If a close coil of wire is suspended between the poles of a strong horseshoe magnet, it will not assume any characteristic position but will remain wherever placed. If, however, a current is sent through the wire, the coil faces about and assumes a definite position. This is because a coil, carrying a current, is equivalent to a magnet with a north and south face; and, in accordance with the magnetic laws, tends to move until its north face is opposite the south pole of the horseshoe magnet, and its south face opposite the north pole of the magnet. If, when the coil is at rest in this position, the current is reversed, so that the north pole of the coil becomes a south pole and the former south pole becomes a north pole, the result is that like poles of coil and magnet face each other. But since like poles repel each other, the coil will move, and will rotate until its new north pole is opposite to the south pole of the magnet and its new south pole is opposite the north pole. By sending a strong current through the coil, the helix is made to rotate through a half turn; by reversing the current when the coil is at the half turn, the helix is made to continue its rotation and to swing through a whole turn. If the current could be repeatedly reversed just as the helix completed its half turn, the motion could be prolonged; periodic current reversal would produce continuous rotation. This is the principle of the motor.

It is easy to see that long-continued rotation would be impossible in the arrangement of Figure, since the twisting of the suspending wire would interfere with free motion. If the motor is to be used for continuous motion, some device must be employed by means of which the helix is capable of continued rotation around its support.

In practice, the rotating coil of a motor is arranged as shown in Figure. Wires from the coil terminate on metal disks and are securely soldered there. The coil and disks are supported by the strong and well-insulated rod R, which rests upon braces, but which nevertheless rotates freely with disks and coil. The current flows to the coil through the thin metal strips called brushes, which rest lightly upon the disks.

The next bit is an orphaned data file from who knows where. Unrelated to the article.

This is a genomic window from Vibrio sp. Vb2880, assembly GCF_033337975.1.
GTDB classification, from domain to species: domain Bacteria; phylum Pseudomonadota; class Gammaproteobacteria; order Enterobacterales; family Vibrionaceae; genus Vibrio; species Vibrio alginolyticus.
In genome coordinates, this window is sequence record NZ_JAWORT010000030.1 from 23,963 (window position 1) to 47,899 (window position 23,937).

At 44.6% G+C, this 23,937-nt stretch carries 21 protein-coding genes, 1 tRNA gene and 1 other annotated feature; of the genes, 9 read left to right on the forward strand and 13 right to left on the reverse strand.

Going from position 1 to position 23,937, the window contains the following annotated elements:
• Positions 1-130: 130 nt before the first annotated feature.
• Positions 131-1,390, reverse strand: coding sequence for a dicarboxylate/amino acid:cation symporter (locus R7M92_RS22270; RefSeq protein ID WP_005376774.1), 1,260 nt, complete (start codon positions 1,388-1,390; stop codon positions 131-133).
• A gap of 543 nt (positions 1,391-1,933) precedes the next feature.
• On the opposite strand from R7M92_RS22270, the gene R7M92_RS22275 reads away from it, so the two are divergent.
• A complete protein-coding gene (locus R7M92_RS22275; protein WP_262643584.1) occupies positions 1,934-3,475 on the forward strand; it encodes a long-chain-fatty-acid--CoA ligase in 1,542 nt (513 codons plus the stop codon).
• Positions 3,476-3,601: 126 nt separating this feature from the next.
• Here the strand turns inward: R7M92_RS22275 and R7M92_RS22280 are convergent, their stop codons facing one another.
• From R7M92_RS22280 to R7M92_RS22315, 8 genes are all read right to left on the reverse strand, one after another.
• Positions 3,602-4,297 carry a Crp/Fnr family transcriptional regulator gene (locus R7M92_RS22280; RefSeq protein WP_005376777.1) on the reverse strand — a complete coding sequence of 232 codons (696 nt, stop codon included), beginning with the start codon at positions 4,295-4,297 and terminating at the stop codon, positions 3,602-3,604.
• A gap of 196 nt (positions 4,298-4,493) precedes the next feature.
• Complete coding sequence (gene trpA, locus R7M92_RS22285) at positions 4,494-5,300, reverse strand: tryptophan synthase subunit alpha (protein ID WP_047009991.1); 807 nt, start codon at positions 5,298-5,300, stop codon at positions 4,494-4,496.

When the current which enters at B flows through the wire, the coil rotates, tending to set itself so that its north face is opposite the south face of the magnet. If, when the helix has just reached this position, the current is reversed - entering at B' instead of B - the poles of the coil are exchanged; the rotation, therefore, does not cease, but continues for another half turn. Proper reversals of the current are accompanied by continuous motion, and since the disk and shaft rotate with the coil, there is continuous rotation.

If a wheel is attached to the rotating shaft, weights can be lifted, and if a belt is attached to the wheel, the motion of the rotating helix can be transferred to machinery for practical use.

The rotating coil is usually spoken of as the armature, and the large magnet as the field magnet.

FIG. - The coil turns in such a way that its north pole is opposite the south pole of the magnet.

FIG. - Principle of the motor.
310. Mechanical Reversal of the Current
Magnets and Currents:
The Commutator. It is not possible by hand to reverse the current with sufficient rapidity and precision to insure uninterrupted rotation; moreover, the physical exertion of such frequent reversals is considerable. Hence, some mechanical device for periodically reversing the current is necessary, if the motor is to be of commercial value.

The mechanical reversal of the current is accomplished by the use of the commutator, which is a metal ring split into halves, well insulated from each other and from the shaft. To each half of this ring is attached one of the ends of the armature wire. The brushes which carry the current are set on opposite sides of the ring and do not rotate. As armature, commutator, and shaft rotate, the brushes connect first with one segment of the commutator and then with the other. Since the circuit is arranged so that the current always enters the commutator through the brush B, the flow of the current into the coil is always through the segment in contact with B; but the segment in contact with B changes at every half turn of the coil, and hence the direction of the current through the coil changes periodically. As a result the coil rotates continuously, and produces motion so long as current is supplied from without.

FIG. - The commutator.